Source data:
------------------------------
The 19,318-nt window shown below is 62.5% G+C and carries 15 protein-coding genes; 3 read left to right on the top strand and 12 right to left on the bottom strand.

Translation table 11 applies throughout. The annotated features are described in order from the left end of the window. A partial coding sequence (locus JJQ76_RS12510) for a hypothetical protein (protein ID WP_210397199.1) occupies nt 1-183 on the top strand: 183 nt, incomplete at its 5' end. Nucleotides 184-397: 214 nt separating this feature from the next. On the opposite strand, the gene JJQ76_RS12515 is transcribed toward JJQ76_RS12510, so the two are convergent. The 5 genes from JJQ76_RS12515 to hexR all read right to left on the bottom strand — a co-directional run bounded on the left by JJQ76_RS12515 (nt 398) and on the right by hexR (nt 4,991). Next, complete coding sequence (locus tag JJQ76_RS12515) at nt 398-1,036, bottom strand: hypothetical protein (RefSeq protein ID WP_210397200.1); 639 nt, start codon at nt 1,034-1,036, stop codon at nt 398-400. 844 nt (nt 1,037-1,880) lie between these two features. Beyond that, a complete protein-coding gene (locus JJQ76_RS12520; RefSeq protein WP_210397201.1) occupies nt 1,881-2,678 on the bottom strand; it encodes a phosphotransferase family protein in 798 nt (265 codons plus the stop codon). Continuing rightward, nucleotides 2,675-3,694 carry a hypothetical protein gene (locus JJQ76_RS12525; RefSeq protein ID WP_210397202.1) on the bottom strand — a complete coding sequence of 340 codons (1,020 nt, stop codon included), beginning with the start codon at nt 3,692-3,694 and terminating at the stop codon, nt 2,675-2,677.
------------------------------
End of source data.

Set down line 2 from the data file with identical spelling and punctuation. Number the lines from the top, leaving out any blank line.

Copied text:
Translation table 11 applies throughout. The annotated features are described in order from the left end of the window. A partial coding sequence (locus JJQ76_RS12510) for a hypothetical protein (protein ID WP_210397199.1) occupies nt 1-183 on the top strand: 183 nt, incomplete at its 5' end. Nucleotides 184-397: 214 nt separating this feature from the next. On the opposite strand, the gene JJQ76_RS12515 is transcribed toward JJQ76_RS12510, so the two are convergent. The 5 genes from JJQ76_RS12515 to hexR all read right to left on the bottom strand — a co-directional run bounded on the left by JJQ76_RS12515 (nt 398) and on the right by hexR (nt 4,991). Next, complete coding sequence (locus tag JJQ76_RS12515) at nt 398-1,036, bottom strand: hypothetical protein (RefSeq protein ID WP_210397200.1); 639 nt, start codon at nt 1,034-1,036, stop codon at nt 398-400. 844 nt (nt 1,037-1,880) lie between these two features. Beyond that, a complete protein-coding gene (locus JJQ76_RS12520; RefSeq protein WP_210397201.1) occupies nt 1,881-2,678 on the bottom strand; it encodes a phosphotransferase family protein in 798 nt (265 codons plus the stop codon). Continuing rightward, nucleotides 2,675-3,694 carry a hypothetical protein gene (locus JJQ76_RS12525; RefSeq protein ID WP_210397202.1) on the bottom strand — a complete coding sequence of 340 codons (1,020 nt, stop codon included), beginning with the start codon at nt 3,692-3,694 and terminating at the stop codon, nt 2,675-2,677.